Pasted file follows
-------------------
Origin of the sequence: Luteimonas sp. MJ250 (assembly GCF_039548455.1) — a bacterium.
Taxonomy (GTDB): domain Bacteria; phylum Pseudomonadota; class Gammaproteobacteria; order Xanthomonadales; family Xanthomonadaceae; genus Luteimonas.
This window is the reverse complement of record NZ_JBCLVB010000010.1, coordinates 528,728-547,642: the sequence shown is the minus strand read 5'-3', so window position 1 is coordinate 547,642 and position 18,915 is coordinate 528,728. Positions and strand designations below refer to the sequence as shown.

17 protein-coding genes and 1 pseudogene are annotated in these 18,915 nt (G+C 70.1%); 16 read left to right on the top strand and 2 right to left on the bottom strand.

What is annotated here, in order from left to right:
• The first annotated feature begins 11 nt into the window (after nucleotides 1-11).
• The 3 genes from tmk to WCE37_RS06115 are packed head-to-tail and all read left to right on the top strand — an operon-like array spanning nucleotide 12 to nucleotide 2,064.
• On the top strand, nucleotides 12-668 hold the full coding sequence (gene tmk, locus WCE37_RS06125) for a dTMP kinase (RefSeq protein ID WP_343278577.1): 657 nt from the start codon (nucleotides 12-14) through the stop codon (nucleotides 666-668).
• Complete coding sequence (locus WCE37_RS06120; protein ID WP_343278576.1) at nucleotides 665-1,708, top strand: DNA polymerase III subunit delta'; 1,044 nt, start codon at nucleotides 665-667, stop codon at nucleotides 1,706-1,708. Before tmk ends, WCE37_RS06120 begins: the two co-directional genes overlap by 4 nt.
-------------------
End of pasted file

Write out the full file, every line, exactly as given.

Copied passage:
Origin of the sequence: Luteimonas sp. MJ250 (assembly GCF_039548455.1) — a bacterium.
Taxonomy (GTDB): domain Bacteria; phylum Pseudomonadota; class Gammaproteobacteria; order Xanthomonadales; family Xanthomonadaceae; genus Luteimonas.
This window is the reverse complement of record NZ_JBCLVB010000010.1, coordinates 528,728-547,642: the sequence shown is the minus strand read 5'-3', so window position 1 is coordinate 547,642 and position 18,915 is coordinate 528,728. Positions and strand designations below refer to the sequence as shown.

17 protein-coding genes and 1 pseudogene are annotated in these 18,915 nt (G+C 70.1%); 16 read left to right on the top strand and 2 right to left on the bottom strand.

What is annotated here, in order from left to right:
• The first annotated feature begins 11 nt into the window (after nucleotides 1-11).
• The 3 genes from tmk to WCE37_RS06115 are packed head-to-tail and all read left to right on the top strand — an operon-like array spanning nucleotide 12 to nucleotide 2,064.
• On the top strand, nucleotides 12-668 hold the full coding sequence (gene tmk, locus WCE37_RS06125) for a dTMP kinase (RefSeq protein ID WP_343278577.1): 657 nt from the start codon (nucleotides 12-14) through the stop codon (nucleotides 666-668).
• Complete coding sequence (locus WCE37_RS06120; protein ID WP_343278576.1) at nucleotides 665-1,708, top strand: DNA polymerase III subunit delta'; 1,044 nt, start codon at nucleotides 665-667, stop codon at nucleotides 1,706-1,708. Before tmk ends, WCE37_RS06120 begins: the two co-directional genes overlap by 4 nt.